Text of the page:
Psychostimulant treatment and risk for substance abuse among young adults with a history of attention-deficit/hyper activity disorder: A population-based/birth cohort study

Slavica K. Katusic, William J. Barbaresi, Robert C. Colligan, Amy L. Weaver, Cynthia L. Leibson, Steven J. Jacobsen

Research output: Contribution to journalReview article

127 Scopus citations

Abstract

Objective: The aim of this study was to evaluate the association between stimulant treatment and the risk for substance abuse among young adults with a childhood diagnosis of attention-deficit/hyperactivity disorder (ADHD). Methods: Subjects included 295 research-identified ADHD incidence cases treated with psychostimulant medication and 84 ADHD cases not treated with psychostimulants. These subjects are from a 1976-1982 population-based birth cohort, retrospectively, followed from birth until emigration, death, or last follow-up (mean = 17.2 years of follow-up). Medical and school records were reviewed for documented substance abuse and psychostimulant treatment. The association was evaluated using logistic regression models. Results: Socioeconomic characteristics at birth, and comorbidities, were similar between treated and untreated ADHD cases. Sixty (20.3%) of treated ADHD cases had documented substance abuse compared to 23 (27.4%) of cases not treated (OR = 0.7; 95% CI = 0.4-1.2). Among treated ADHD boys, 21.8% had substance abuse compared to 36.4% not-treated ADHD boys (OR = 0.5; 95% CI = 0.3-0.9). Among treated ADHD girls, 15.2% had substance abuse compared to 10.3% not-treated ADHD girls (OR = 1.5; 95% CI = 0.4-6.1). Conclusion: While these results cannot demonstrate cause and effect, our findings indicate that psychostimulant treatment of childhood ADHD is associated with reduced risk for later substance abuse among boys with ADHD.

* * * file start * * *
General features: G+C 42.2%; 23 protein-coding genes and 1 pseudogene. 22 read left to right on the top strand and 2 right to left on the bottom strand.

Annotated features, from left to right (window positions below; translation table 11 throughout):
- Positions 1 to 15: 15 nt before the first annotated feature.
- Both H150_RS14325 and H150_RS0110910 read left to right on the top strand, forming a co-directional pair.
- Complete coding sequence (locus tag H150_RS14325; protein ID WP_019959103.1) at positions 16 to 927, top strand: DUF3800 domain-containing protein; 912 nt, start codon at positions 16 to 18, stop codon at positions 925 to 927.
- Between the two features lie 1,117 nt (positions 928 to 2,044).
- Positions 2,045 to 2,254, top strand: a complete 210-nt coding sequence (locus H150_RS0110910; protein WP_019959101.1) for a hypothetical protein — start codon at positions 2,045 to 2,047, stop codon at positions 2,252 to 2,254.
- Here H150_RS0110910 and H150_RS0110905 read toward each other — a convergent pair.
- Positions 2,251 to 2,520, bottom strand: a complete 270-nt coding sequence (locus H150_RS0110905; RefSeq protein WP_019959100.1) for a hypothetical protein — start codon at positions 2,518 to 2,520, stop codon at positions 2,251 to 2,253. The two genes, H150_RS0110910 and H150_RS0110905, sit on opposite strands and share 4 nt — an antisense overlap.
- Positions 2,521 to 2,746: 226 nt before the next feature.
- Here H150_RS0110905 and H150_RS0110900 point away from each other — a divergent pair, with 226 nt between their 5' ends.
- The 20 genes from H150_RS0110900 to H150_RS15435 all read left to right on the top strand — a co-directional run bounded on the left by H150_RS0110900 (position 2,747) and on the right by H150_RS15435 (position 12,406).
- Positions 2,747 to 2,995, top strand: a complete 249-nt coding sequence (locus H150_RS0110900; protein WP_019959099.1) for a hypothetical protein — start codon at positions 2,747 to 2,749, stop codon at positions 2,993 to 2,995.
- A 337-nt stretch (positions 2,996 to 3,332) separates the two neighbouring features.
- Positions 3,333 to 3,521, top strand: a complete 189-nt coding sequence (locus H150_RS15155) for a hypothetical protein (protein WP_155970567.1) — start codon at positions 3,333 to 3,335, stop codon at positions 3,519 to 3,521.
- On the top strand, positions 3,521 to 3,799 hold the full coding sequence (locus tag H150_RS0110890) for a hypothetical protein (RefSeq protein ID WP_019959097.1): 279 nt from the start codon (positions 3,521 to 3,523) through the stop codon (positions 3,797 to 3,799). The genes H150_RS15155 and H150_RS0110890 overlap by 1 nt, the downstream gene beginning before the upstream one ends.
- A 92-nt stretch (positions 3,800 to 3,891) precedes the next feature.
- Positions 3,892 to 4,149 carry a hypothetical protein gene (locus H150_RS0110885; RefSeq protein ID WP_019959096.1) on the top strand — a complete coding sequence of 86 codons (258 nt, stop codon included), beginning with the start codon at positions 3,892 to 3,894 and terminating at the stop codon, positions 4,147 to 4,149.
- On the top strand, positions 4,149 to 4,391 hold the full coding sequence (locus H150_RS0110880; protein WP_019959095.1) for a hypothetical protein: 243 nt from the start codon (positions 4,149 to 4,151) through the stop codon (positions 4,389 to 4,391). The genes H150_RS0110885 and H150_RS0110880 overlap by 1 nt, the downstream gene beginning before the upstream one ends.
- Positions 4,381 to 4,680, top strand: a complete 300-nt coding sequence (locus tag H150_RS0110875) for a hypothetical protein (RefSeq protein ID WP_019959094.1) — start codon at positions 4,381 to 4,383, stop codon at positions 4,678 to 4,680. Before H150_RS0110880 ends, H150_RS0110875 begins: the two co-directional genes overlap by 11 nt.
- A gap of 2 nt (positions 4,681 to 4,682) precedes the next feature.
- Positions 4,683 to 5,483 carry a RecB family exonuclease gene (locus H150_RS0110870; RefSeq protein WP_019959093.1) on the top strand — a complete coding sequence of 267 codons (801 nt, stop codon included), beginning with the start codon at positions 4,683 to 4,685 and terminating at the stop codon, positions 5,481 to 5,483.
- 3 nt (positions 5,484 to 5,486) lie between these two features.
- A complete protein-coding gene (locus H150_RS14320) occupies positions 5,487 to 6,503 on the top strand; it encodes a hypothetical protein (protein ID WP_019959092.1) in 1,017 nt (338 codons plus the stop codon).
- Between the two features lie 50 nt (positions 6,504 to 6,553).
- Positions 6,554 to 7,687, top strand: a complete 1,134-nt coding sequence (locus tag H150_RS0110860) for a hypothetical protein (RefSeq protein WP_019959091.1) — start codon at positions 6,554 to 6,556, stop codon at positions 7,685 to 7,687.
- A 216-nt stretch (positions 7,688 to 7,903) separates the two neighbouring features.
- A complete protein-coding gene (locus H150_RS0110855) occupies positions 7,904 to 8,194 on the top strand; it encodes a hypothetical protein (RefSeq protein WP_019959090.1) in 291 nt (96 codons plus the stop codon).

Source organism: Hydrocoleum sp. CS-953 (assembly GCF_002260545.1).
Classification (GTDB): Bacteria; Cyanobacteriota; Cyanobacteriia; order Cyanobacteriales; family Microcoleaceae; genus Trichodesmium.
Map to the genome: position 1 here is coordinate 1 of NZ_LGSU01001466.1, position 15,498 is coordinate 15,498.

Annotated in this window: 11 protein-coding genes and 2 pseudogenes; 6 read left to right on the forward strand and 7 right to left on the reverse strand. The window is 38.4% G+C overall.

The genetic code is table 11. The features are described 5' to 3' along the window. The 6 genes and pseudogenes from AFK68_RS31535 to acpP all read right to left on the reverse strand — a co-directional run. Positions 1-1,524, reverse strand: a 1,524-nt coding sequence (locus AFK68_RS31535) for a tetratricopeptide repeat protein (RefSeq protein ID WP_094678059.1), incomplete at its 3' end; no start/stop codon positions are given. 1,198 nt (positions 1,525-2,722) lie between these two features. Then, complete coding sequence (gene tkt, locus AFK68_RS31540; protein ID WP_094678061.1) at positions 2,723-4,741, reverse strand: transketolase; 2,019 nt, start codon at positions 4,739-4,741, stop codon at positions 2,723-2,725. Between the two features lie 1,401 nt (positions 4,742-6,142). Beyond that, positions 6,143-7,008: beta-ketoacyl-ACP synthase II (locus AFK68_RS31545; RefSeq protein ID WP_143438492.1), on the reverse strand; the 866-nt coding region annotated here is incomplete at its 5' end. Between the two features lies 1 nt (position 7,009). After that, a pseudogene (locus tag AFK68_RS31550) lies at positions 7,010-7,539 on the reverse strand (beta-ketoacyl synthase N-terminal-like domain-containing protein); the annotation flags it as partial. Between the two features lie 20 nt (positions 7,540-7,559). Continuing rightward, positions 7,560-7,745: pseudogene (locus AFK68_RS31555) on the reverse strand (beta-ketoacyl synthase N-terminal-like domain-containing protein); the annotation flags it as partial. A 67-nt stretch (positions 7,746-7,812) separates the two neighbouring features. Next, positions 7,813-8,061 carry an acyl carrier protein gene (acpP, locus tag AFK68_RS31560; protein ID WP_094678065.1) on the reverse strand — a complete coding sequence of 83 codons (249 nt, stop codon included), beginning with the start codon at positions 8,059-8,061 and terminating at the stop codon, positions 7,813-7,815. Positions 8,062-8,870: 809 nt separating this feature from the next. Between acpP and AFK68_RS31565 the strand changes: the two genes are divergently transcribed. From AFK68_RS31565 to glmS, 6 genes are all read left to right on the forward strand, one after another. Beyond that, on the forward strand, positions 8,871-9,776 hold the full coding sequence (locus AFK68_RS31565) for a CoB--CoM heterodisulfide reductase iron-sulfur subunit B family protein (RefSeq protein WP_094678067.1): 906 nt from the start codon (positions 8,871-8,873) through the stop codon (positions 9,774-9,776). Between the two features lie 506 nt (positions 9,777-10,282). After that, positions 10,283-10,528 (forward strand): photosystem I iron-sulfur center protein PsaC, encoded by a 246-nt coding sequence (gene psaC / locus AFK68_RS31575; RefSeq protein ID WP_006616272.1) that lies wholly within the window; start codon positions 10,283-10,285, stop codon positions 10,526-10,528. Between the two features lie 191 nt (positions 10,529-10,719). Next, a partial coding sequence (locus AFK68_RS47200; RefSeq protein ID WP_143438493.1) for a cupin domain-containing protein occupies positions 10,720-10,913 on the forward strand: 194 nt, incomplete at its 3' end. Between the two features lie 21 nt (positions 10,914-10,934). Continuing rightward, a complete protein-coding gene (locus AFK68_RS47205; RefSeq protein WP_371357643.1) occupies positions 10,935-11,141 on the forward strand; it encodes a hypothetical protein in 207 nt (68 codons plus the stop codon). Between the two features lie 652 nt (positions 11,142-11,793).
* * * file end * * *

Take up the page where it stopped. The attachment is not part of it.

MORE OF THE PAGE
Original languageEnglish (US)
Pages (from-to)764-776
Number of pages13
JournalJournal of Child and Adolescent Psychopharmacology
Volume15
Issue number5
DOIs
StatePublished - Oct 1 2005

ASJC Scopus subject areas

  • Pediatrics, Perinatology, and Child Health
  • Psychiatry and Mental health
  • Pharmacology (medical)

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